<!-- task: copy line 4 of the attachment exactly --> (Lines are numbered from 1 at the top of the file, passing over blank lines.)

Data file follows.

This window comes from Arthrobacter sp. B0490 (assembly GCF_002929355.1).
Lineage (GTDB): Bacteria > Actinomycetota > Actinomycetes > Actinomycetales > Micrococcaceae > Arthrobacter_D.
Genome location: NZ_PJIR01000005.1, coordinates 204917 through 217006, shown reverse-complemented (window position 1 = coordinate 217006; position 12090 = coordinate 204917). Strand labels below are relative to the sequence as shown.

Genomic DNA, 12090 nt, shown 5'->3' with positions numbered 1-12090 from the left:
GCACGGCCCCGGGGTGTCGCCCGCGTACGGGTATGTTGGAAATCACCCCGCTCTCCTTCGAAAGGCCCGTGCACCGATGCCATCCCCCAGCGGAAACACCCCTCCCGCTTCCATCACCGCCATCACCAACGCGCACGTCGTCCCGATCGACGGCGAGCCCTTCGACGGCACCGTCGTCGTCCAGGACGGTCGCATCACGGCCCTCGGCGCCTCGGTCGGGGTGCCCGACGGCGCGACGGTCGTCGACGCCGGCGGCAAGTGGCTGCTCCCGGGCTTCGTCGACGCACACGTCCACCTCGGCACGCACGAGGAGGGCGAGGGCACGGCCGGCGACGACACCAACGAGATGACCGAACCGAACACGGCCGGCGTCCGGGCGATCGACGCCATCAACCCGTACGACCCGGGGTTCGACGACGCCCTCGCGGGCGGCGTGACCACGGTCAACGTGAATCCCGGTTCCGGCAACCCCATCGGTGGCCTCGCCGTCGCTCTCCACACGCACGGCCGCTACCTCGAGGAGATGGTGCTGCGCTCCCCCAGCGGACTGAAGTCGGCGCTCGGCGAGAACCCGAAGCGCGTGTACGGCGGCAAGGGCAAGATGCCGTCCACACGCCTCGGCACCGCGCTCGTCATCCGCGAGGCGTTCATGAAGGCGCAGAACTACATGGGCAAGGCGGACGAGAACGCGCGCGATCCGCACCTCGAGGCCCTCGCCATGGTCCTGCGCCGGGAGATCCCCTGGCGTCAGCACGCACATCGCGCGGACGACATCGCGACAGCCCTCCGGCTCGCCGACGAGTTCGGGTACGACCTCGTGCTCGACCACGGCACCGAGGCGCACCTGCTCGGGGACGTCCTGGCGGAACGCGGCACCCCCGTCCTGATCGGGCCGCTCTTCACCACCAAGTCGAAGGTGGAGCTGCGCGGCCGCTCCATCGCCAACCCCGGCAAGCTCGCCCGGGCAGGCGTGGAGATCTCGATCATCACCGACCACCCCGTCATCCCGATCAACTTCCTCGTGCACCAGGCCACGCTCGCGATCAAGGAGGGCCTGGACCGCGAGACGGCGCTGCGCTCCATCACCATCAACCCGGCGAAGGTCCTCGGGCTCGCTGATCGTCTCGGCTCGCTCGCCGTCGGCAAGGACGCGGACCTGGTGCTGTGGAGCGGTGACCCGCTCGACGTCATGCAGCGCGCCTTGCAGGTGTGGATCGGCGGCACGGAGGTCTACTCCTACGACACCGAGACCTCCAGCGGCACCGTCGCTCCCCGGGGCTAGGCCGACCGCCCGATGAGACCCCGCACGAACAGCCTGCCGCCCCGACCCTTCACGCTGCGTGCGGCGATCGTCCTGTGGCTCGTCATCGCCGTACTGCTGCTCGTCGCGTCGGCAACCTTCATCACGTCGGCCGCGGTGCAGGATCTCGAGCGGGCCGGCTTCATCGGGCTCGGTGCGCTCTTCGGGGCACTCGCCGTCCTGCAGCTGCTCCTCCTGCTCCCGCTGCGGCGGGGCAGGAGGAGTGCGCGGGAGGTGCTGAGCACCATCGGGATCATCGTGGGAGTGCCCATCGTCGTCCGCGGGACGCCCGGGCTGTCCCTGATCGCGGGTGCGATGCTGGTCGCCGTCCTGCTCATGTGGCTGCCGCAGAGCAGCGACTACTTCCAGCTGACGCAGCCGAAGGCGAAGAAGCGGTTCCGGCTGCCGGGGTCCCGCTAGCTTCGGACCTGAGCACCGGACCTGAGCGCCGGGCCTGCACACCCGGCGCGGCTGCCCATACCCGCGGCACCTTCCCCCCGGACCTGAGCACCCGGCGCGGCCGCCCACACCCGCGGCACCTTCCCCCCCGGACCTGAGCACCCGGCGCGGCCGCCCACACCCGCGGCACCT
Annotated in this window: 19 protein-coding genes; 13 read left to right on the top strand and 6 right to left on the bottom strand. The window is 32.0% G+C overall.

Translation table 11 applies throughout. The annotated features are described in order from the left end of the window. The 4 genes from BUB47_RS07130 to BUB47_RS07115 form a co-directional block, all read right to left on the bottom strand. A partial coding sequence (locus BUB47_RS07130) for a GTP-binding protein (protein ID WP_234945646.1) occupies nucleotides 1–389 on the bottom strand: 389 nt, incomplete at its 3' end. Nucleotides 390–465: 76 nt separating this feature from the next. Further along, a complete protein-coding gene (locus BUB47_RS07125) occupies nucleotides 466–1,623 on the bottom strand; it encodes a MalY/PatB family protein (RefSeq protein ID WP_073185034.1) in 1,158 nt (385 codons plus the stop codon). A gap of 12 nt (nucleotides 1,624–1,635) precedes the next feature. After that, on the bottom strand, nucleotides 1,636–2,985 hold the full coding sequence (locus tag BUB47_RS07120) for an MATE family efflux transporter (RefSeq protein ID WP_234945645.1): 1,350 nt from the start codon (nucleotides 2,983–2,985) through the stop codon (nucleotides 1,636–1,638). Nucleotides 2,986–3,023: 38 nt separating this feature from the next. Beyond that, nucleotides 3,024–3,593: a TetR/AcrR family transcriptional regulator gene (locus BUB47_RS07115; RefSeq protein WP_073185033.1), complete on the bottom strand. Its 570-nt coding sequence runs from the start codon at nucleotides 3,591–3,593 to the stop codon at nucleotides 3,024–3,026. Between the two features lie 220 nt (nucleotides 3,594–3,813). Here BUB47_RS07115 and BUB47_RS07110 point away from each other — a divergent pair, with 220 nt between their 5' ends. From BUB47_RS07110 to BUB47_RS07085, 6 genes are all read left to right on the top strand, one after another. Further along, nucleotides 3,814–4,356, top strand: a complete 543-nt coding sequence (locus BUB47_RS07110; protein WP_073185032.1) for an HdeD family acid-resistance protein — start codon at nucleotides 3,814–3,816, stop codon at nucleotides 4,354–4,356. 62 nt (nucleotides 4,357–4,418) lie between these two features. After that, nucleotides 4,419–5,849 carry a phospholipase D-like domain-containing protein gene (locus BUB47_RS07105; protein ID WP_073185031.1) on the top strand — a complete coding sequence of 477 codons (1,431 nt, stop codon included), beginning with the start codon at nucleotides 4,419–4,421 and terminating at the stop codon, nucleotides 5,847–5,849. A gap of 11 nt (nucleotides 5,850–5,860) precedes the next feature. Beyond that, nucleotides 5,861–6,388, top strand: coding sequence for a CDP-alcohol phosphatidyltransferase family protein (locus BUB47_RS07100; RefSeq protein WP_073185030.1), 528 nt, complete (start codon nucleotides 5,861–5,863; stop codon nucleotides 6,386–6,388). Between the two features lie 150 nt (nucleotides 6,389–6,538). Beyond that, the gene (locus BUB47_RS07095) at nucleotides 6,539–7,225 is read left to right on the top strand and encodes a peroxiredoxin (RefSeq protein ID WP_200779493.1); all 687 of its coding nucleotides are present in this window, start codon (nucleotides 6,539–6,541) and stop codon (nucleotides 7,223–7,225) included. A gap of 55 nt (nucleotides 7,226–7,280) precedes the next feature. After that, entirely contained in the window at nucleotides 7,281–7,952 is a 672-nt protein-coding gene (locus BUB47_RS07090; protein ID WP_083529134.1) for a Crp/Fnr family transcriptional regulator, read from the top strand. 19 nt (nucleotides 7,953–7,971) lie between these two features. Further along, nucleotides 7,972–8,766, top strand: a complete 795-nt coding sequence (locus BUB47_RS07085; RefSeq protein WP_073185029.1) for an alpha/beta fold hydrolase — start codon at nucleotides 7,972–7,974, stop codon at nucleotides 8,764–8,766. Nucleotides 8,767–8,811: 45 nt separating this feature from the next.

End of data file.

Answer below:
Genomic DNA, 12090 nt, shown 5'->3' with positions numbered 1-12090 from the left: